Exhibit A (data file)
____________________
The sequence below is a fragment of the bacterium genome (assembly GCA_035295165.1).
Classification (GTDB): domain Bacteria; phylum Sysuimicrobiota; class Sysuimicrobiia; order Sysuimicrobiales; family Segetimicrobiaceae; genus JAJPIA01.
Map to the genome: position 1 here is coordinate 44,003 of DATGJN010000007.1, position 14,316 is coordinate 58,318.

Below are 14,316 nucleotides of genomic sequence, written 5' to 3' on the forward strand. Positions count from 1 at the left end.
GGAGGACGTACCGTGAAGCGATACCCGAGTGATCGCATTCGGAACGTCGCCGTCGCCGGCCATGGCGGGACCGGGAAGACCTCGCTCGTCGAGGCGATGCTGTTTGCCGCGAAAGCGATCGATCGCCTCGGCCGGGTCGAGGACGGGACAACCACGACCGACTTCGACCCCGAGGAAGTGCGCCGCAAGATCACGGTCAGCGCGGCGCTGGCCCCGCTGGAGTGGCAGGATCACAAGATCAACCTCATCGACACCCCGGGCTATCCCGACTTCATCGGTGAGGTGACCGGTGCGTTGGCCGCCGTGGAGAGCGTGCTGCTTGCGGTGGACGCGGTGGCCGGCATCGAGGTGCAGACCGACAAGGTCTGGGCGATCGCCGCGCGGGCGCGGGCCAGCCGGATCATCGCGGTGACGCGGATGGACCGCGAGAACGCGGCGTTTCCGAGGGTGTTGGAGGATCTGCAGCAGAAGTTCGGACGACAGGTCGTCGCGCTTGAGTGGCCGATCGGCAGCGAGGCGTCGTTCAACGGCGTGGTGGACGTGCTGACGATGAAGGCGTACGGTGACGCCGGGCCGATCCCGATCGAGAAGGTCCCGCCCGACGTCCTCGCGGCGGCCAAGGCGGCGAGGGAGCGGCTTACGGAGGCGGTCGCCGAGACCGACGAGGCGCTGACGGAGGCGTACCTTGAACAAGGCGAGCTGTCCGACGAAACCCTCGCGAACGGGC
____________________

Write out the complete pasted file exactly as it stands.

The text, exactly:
The sequence below is a fragment of the bacterium genome (assembly GCA_035295165.1).
Classification (GTDB): domain Bacteria; phylum Sysuimicrobiota; class Sysuimicrobiia; order Sysuimicrobiales; family Segetimicrobiaceae; genus JAJPIA01.
Map to the genome: position 1 here is coordinate 44,003 of DATGJN010000007.1, position 14,316 is coordinate 58,318.

Below are 14,316 nucleotides of genomic sequence, written 5' to 3' on the forward strand. Positions count from 1 at the left end.
GGAGGACGTACCGTGAAGCGATACCCGAGTGATCGCATTCGGAACGTCGCCGTCGCCGGCCATGGCGGGACCGGGAAGACCTCGCTCGTCGAGGCGATGCTGTTTGCCGCGAAAGCGATCGATCGCCTCGGCCGGGTCGAGGACGGGACAACCACGACCGACTTCGACCCCGAGGAAGTGCGCCGCAAGATCACGGTCAGCGCGGCGCTGGCCCCGCTGGAGTGGCAGGATCACAAGATCAACCTCATCGACACCCCGGGCTATCCCGACTTCATCGGTGAGGTGACCGGTGCGTTGGCCGCCGTGGAGAGCGTGCTGCTTGCGGTGGACGCGGTGGCCGGCATCGAGGTGCAGACCGACAAGGTCTGGGCGATCGCCGCGCGGGCGCGGGCCAGCCGGATCATCGCGGTGACGCGGATGGACCGCGAGAACGCGGCGTTTCCGAGGGTGTTGGAGGATCTGCAGCAGAAGTTCGGACGACAGGTCGTCGCGCTTGAGTGGCCGATCGGCAGCGAGGCGTCGTTCAACGGCGTGGTGGACGTGCTGACGATGAAGGCGTACGGTGACGCCGGGCCGATCCCGATCGAGAAGGTCCCGCCCGACGTCCTCGCGGCGGCCAAGGCGGCGAGGGAGCGGCTTACGGAGGCGGTCGCCGAGACCGACGAGGCGCTGACGGAGGCGTACCTTGAACAAGGCGAGCTGTCCGACGAAACCCTCGCGAACGGGC